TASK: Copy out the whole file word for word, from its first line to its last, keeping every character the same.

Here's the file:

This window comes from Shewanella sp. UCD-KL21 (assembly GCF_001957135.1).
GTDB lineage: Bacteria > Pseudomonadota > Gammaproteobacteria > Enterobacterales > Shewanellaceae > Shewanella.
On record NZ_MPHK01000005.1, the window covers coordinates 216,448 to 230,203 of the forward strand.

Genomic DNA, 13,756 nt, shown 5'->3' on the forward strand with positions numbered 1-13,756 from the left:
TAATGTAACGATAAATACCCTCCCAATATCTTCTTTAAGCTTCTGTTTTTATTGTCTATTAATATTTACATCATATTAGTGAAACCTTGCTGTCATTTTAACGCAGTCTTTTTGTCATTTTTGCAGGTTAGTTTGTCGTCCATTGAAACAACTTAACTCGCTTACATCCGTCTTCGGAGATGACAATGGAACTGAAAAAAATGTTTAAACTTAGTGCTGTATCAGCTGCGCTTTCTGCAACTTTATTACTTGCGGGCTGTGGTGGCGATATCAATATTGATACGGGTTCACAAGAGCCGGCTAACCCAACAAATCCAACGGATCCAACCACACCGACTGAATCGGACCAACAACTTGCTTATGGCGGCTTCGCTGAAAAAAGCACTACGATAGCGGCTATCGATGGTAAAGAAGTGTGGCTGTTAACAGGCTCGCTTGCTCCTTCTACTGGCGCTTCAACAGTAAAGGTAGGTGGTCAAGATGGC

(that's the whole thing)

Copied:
This window comes from Shewanella sp. UCD-KL21 (assembly GCF_001957135.1).
GTDB lineage: Bacteria > Pseudomonadota > Gammaproteobacteria > Enterobacterales > Shewanellaceae > Shewanella.
On record NZ_MPHK01000005.1, the window covers coordinates 216,448 to 230,203 of the forward strand.

Genomic DNA, 13,756 nt, shown 5'->3' on the forward strand with positions numbered 1-13,756 from the left:
TAATGTAACGATAAATACCCTCCCAATATCTTCTTTAAGCTTCTGTTTTTATTGTCTATTAATATTTACATCATATTAGTGAAACCTTGCTGTCATTTTAACGCAGTCTTTTTGTCATTTTTGCAGGTTAGTTTGTCGTCCATTGAAACAACTTAACTCGCTTACATCCGTCTTCGGAGATGACAATGGAACTGAAAAAAATGTTTAAACTTAGTGCTGTATCAGCTGCGCTTTCTGCAACTTTATTACTTGCGGGCTGTGGTGGCGATATCAATATTGATACGGGTTCACAAGAGCCGGCTAACCCAACAAATCCAACGGATCCAACCACACCGACTGAATCGGACCAACAACTTGCTTATGGCGGCTTCGCTGAAAAAAGCACTACGATAGCGGCTATCGATGGTAAAGAAGTGTGGCTGTTAACAGGCTCGCTTGCTCCTTCTACTGGCGCTTCAACAGTAAAGGTAGGTGGTCAAGATGGC